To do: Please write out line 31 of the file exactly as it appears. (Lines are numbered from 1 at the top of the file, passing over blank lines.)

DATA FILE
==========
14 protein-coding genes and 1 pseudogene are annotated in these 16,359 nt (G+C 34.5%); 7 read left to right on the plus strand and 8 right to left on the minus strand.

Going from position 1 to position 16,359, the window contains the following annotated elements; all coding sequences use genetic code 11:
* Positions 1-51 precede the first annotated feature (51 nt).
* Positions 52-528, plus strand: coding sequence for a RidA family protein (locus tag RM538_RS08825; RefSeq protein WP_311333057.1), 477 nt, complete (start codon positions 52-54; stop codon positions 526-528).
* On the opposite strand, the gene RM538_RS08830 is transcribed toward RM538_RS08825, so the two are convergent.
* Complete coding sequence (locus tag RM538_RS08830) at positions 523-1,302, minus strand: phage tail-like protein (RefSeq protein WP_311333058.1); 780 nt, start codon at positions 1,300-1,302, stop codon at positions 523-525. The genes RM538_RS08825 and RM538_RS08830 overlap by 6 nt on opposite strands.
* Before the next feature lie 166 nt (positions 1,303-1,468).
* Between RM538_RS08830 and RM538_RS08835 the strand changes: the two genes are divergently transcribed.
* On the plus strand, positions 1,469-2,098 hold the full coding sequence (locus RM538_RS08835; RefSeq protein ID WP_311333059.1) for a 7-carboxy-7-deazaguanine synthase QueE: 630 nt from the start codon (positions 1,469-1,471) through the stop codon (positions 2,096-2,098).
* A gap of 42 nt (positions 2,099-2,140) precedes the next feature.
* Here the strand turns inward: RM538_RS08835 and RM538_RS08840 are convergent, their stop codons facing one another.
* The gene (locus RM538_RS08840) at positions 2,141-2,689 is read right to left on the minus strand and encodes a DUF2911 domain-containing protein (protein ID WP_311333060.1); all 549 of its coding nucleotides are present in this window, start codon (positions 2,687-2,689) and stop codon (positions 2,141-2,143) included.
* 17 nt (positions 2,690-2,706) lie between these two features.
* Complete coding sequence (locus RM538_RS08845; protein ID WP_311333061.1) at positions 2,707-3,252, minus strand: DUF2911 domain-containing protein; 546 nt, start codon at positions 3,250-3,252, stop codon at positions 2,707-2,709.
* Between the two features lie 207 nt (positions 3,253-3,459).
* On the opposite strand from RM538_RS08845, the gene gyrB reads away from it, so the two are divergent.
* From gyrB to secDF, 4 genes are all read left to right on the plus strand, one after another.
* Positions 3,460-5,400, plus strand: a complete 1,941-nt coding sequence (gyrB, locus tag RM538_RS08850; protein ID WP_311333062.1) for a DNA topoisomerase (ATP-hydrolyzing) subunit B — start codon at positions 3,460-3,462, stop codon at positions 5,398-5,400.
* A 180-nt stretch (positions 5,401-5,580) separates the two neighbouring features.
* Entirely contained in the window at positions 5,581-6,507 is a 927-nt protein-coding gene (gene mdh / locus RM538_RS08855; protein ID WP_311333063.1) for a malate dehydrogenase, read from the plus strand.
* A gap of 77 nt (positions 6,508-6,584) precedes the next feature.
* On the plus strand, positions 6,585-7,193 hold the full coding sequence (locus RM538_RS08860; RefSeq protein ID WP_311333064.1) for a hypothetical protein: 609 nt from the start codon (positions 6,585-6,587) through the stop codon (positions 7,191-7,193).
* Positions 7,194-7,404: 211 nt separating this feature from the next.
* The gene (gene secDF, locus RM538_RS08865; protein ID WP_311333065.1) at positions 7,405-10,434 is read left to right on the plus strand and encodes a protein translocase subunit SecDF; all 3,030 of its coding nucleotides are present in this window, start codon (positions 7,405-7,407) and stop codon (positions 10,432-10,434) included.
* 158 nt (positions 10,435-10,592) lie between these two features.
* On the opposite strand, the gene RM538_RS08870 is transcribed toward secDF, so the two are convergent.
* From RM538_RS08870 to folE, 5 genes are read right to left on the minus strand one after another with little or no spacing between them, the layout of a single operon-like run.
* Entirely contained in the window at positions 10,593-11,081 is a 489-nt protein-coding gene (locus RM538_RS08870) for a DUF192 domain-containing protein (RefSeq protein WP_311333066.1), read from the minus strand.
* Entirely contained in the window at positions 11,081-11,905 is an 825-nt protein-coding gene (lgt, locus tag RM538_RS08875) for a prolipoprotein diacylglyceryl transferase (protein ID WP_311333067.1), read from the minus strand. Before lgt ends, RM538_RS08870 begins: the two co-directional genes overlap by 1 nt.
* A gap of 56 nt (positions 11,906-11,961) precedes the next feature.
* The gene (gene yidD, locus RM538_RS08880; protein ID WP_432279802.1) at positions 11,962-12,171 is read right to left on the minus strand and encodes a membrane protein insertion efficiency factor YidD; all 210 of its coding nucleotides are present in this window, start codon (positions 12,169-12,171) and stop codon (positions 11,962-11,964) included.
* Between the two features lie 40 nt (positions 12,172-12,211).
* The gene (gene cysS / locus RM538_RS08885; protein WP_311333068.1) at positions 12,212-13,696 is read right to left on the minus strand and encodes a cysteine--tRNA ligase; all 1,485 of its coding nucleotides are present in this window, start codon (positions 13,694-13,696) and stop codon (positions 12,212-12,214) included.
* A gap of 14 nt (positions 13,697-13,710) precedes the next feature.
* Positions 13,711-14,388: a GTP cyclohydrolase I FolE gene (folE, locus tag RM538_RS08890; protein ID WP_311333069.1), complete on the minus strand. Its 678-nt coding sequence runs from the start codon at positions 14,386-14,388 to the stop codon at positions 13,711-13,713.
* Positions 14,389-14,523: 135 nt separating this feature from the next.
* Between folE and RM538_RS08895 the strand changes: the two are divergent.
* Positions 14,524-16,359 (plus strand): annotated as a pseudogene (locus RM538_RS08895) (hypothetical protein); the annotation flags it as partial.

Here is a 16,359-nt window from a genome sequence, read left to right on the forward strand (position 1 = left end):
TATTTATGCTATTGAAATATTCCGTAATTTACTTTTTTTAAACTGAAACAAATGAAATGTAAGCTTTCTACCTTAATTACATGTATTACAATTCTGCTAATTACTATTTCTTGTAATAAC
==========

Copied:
* The gene (gene yidD, locus RM538_RS08880; protein ID WP_432279802.1) at positions 11,962-12,171 is read right to left on the minus strand and encodes a membrane protein insertion efficiency factor YidD; all 210 of its coding nucleotides are present in this window, start codon (positions 12,169-12,171) and stop codon (positions 11,962-11,964) included.